To me, one of the most emblematic moments of the remarkable events of recent weeks was an interview al Jazeera conducted as rebels shocked the world by storming Tripoli far faster than most expected on Sunday evening. The reporter began the interview by saying she would not ask for his name, but she wanted to know what he was experiencing. Before she could finish her question, he told her he was not afraid to give his name. She said okay, and he stated his first name. She went on trying to ask her question, and then he gave his last name, and then he began to spell out his name for the channel’s viewers. “I am not afraid anymore,” he said. “It’s over.” Not only the ability to speak his mind, but the freedom to state who he was and stand by his views was a euphoric feeling for him. He wanted to be known, perhaps for the first time.
This is the hope of a new public sphere in a region where outside experts long characterized the people as passive and the politics hopelessly stagnant. Not long ago Mubarak and Qaddafi both looked likely to pull off the repugnant succession of power to their smooth, Western-educated sons, Gamal and Saif. Now there is at least an opening for something better, even if remnants of the establishment hold onto power as tenaciously as possible. The challenges of building a new, open civil society remain daunting after years of stifling authoritarianism. Countless protesters are still being held in Egypt, even after Mubarak and some his lackeys lost power. The military government there claims to be moving toward a new, democratic regime, but it will only let go of as much as of its power as it absolutely has to – just like Mubarak and every other venal power-hoarder in the region.
The challenges Libya faces will be different, and the threat of tribal, ethnic, and regional conflict looms especially large. So does the perennial problem of “petrocracy,” the inefficiency and corruption that haunts so many countries that are blessed with mineral wealth. To top it all off, actually finding jobs for the dispossessed and frustrated youth who set off protests throughout the region will be no small order in the midst of political and economic upheaval. But compared to its huge neighbor Egypt, Libya seems to be moving toward a kind of democracy unencumbered by the burdens of a powerful military or Islamist political constituency, and the rebel leaders represent a capable, technocratic, seemingly open-minded lot.
University of Michigan professor Juan Cole has a list of suggestions for how Libyans could best manage the transition and minimize these pitfalls – including a proposal that Libyans avoid letting their national resources be privatized and sold off to corporate interests, as occurred in Iraq under the regency of L. Paul Bremer. Like me, Cole is more of an optimist about the revolutions and rebellions in the Arab world. Things could, of course, take a turn for the much, much worse, if, say, the wily Qaddafi had some kind of plan to destabilize the country even after his fall from power, or his loyalists prove to be much more determined than expected. The old line about making God laugh by telling him your plans is especially true where the Middle East is concerned. The Libyan people may not create a classic Madisonian democracy or Habermasian public sphere in Tripoli, but there remain many reasons to hope – not the least of which is the shocking fall of the world’s longest “serving” despot at the hands of a motley band of rebels (and, of course, NATO jets).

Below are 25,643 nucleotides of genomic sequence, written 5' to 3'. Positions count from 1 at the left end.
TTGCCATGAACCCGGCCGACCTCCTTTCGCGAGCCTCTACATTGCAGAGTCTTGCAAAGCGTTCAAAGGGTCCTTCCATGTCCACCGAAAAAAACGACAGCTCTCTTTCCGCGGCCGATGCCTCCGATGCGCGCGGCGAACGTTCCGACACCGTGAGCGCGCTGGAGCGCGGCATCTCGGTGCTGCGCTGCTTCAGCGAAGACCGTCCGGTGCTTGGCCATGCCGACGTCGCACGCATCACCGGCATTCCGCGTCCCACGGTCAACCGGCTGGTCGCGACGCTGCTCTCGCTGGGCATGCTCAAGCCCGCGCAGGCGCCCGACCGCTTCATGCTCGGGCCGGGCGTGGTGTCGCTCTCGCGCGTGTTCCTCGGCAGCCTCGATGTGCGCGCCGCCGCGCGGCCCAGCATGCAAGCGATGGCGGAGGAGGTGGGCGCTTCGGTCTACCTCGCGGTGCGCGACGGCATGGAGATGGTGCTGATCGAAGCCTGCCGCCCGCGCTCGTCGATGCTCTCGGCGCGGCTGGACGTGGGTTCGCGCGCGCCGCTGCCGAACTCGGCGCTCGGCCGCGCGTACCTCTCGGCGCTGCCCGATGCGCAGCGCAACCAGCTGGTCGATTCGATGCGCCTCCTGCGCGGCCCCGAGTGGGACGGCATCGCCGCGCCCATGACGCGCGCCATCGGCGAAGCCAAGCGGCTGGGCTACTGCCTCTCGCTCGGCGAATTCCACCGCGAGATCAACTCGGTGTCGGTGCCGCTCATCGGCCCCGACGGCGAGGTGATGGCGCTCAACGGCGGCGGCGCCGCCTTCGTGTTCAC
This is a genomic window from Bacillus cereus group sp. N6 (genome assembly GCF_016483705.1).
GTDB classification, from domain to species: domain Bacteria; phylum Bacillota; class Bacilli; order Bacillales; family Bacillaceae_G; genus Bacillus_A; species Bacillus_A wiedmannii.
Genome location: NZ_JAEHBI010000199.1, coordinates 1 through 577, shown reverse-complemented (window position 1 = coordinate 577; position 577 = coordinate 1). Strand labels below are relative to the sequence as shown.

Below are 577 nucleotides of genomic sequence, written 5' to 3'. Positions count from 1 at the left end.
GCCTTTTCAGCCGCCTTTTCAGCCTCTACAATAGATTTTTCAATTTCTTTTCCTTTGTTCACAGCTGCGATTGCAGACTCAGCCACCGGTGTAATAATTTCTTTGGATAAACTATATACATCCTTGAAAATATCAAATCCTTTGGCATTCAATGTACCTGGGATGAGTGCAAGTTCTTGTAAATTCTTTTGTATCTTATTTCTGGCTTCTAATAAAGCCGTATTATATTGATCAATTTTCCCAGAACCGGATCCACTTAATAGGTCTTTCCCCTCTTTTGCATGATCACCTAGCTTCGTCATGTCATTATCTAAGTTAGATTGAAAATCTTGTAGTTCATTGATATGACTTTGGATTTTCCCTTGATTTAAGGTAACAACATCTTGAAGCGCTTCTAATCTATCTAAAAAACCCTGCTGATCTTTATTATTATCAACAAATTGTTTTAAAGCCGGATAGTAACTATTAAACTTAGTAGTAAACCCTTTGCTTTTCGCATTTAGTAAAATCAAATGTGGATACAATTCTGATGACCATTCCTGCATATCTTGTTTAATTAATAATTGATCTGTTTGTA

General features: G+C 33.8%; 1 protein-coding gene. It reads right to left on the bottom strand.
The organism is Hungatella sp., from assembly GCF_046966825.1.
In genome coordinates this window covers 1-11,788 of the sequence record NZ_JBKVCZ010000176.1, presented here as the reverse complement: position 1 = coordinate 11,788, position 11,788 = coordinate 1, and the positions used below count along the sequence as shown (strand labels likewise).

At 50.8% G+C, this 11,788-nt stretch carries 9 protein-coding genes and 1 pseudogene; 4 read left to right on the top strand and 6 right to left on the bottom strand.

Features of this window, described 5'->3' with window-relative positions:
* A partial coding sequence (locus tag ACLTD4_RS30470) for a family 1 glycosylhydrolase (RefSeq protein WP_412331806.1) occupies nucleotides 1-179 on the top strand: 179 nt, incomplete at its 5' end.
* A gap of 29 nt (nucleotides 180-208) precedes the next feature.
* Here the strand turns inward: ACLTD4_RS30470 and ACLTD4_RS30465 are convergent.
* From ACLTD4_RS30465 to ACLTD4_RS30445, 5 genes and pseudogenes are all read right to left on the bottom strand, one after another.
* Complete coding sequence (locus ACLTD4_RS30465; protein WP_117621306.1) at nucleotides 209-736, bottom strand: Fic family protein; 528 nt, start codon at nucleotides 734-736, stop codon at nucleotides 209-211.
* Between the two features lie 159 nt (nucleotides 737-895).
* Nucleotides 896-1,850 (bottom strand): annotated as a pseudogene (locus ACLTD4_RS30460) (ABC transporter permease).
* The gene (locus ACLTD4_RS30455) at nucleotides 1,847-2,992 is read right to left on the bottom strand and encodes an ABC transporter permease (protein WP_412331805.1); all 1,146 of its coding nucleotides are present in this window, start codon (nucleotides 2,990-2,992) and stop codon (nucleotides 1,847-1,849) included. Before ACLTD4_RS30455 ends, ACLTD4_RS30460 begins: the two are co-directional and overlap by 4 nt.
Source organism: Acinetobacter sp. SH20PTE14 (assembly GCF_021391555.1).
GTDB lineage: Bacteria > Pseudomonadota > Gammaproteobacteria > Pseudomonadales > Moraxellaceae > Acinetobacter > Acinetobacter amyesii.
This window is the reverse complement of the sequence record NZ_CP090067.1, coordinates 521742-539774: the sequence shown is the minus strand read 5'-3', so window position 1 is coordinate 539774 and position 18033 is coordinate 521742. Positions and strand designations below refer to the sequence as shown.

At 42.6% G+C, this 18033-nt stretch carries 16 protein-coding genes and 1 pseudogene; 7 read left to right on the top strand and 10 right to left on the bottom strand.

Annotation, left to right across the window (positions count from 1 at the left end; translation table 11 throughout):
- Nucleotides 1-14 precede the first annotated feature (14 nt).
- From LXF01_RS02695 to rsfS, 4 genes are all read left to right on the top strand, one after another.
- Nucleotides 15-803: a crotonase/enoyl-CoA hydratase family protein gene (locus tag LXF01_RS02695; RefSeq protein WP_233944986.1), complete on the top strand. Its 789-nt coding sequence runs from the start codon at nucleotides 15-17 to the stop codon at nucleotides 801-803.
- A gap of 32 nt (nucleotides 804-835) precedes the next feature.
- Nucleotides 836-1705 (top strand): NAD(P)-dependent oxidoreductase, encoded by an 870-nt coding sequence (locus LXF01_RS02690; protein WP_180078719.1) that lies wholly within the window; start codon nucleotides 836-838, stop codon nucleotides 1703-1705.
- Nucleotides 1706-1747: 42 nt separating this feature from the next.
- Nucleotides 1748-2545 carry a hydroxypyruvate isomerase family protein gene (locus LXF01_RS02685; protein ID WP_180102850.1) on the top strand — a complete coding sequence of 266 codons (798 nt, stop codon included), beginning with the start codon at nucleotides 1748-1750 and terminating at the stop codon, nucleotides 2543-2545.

Earlier this week, a young man who was among the rebels to storm Qaddafi’s Bab al-Aziziyah compound captured this hope when he spoke to Sky News. He had just raided Qaddafi’s bedroom and rather comically put on his hat and elephant scepter, looking a bit like a character from an early 90s Brand Nubian video. His comments reflect the unifying rhetoric common among many members of the opposition, which is conciliatory, not particularly religious in character and nationalist (a “Libyan” identity that transcends tribe, ethnicity and sect) if anything:
Now we should forget all the past. We should take a better stance, and we should work together as Libyans, the Arabians and the Berbers. And I am sure Libyans will shock the world, because we would like to do something, since Qaddafi has put us in a bad situation these past years… I wouldn’t have this feeling to have revenge against those people that stood with Qaddafi. I would like to ask them to be with us, to shake our hands, and to start a new beginning, a new life, a new future, a new Libya, as we all Libyans would like to have.
Alex Sayf Cummings
[Note: I write this not as a scholar of Libyan history or an expert on the Middle East and North Africa, but as a person with family in Tripoli who follows events there closely. If I have erred on the facts or the analysis, let me know in the comments.]